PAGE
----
Statements & Updates
iSign Update - 29th March 2017
- We want to update you all on the iSign redevelopment work over the last 18 months
- DA is committed to/focused on providing improved access for Deaf people and ensuring Deaf people get interpreters whenever they need.
- DA has invested in improving iSign systems so that we can provide an excellent and improved service now and into the future.
- This redevelopment work has considered ways to ensure iSign provides a quality service and can deal with job requests quickly.
- What are the changes?
1 - New modern booking system and new app for interpreters.
2 - Updated New contract for interpreters and communicators
3 - New website
4 - New text number
5 - New iSign business cards – "How-to-book-an-interpreter cards"
- New system because our current system is old and if something happened all data will be lost and can't be recovered. New system is cloud based (which is well backed-up) and has an app for interpreters so they can accept or reject jobs through the app and can ask people to sign after the job – more quicker, e.g.: reduced admin work for interpreters
- New contract because contract has not been updated since it started 8 years ago Need to make sure it incorporates new laws, for example health and safety, and new organisation standards like complaints procedures etc
- New website because we want to have a fresh new look and make it more easy for Deaf people to book interpreters, and have interpreters faces on the website so easy for Deaf people to see interpreters and know who they want to interpret. We want to review the way we book interpreters because in old system, all information is old and want to make sure we have correct information. We will also have more information on the website about funding, and have some resources for you to download and print to take to your doctor, lawyer, or school.
- We have opened up new ways of making a booking and easier ways to communicate via text with automated confirmation and reminders. If you don't want these, you can stop them. We will have a new text number – it is free to text and it means you can book an interpreter via text if you don't have a computer.
- We have printed iSign cards that say how to contact iSign to book an interpreter. You can pick up from your local Deaf Aotearoa office and use them when you want to tell someone to book interpreters.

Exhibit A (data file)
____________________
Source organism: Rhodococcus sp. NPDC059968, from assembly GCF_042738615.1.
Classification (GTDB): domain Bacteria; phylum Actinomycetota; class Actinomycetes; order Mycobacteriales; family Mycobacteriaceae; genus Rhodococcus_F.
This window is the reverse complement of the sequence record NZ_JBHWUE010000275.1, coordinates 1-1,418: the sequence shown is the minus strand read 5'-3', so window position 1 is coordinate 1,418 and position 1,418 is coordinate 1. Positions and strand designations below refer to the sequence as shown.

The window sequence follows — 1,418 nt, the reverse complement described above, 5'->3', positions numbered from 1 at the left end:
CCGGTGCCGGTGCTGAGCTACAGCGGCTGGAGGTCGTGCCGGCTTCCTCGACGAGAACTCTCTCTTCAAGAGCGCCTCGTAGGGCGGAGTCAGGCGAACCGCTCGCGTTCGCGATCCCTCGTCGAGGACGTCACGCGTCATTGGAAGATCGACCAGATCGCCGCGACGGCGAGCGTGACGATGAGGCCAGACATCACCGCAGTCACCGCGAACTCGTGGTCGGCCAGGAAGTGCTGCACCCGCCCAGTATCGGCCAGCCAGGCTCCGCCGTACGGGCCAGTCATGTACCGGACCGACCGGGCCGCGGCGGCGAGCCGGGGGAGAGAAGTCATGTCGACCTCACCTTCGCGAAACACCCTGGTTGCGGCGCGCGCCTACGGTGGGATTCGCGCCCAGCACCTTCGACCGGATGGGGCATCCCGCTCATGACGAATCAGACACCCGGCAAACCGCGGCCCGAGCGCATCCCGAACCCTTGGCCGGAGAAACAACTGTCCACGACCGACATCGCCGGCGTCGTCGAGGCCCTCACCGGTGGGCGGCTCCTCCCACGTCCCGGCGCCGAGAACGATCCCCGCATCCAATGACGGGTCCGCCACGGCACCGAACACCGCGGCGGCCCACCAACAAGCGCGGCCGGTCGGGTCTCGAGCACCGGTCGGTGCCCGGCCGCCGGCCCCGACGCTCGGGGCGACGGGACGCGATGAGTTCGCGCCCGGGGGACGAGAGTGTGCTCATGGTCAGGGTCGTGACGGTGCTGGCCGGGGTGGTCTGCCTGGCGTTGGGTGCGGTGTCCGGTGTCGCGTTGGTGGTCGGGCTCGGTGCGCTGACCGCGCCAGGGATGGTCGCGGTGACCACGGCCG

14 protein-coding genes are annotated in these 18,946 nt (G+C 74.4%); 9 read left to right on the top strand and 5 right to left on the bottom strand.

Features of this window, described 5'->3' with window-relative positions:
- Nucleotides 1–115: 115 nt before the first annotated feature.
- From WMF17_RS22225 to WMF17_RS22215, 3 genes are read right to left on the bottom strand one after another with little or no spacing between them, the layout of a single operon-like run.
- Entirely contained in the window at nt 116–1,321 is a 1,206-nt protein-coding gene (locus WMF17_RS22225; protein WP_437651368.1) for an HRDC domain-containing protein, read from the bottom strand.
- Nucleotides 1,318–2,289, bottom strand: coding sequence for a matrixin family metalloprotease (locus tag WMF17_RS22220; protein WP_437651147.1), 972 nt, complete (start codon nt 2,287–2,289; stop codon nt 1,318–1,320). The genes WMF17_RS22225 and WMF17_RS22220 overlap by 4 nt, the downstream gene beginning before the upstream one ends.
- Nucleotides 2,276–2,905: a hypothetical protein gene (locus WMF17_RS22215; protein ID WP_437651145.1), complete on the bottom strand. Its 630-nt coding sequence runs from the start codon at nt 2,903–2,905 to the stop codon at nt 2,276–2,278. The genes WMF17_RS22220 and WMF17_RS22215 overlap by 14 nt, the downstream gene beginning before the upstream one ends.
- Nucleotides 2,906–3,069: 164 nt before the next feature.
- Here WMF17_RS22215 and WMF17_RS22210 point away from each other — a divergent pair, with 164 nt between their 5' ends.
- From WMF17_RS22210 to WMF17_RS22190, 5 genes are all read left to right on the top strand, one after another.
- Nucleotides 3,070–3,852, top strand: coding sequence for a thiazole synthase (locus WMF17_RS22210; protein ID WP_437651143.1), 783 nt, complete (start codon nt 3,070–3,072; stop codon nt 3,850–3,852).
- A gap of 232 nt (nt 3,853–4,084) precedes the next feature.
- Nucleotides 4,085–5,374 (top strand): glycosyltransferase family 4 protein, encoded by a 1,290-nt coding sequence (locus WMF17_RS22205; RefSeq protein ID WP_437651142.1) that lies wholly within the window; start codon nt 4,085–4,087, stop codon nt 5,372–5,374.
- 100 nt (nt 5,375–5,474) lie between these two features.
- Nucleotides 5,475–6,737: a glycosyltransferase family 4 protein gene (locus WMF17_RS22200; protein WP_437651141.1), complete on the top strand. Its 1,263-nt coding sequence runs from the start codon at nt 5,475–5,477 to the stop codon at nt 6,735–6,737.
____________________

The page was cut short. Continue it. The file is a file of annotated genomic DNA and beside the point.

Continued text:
You will still be able to book interpreters like you always have. Most of the improvements are in our internal systems and maybe you won't see much difference, however, the changes we have made will mean iSign can provide a better and more efficient service to you.
AGM and Voting Papers Frequently Asked Questions
For your vote to count, it MUST be received by the Chief Executive of Deaf Aotearoa Inc. by 12 noon on Friday 11th November 2016.
Remember - you must vote using the GREEN voting form.
Here are some FAQs (Frequently Asked Questions) about voting and the AGM:
1. I have received AGM papers in both email and mail, why?
This year we sent all members an electronic and hard copy of our AGM papers, to make sure as many members as possible receive this information.
2. I haven't received papers in my email, why?
3. The voting paper doesn't look safe, easy to photocopy, possible fraud?
The new 'Members' Voting Paper' has a new title, is on green paper and has a unique number, so no fraud possible.
4. Are the elections meant to be missing from the AGM Agenda?
The reason that 'Board Elections' is not on the Agenda is that all votes must be received and counted (with an independent person present) before the AGM. The new Executive Board will be announced at the AGM.
5. When can we expect to receive the annual and finance reports?
The Deaf Aotearoa Annual Report, including financial statements, will be available to members before the AGM and at the AGM.
6. Proxy form not in AGM papers, why?
Proxy forms are needed to vote on remits at the AGM. This year no remits were received. A remit is a proposed change to the constitution. There is nothing on the AGM Agenda for members to vote on. So no proxy forms needed.
7. Can I use email voting paper or do I need to use paper copy voting paper?
31 October 2016 - Recruitment Processes at Deaf Aotearoa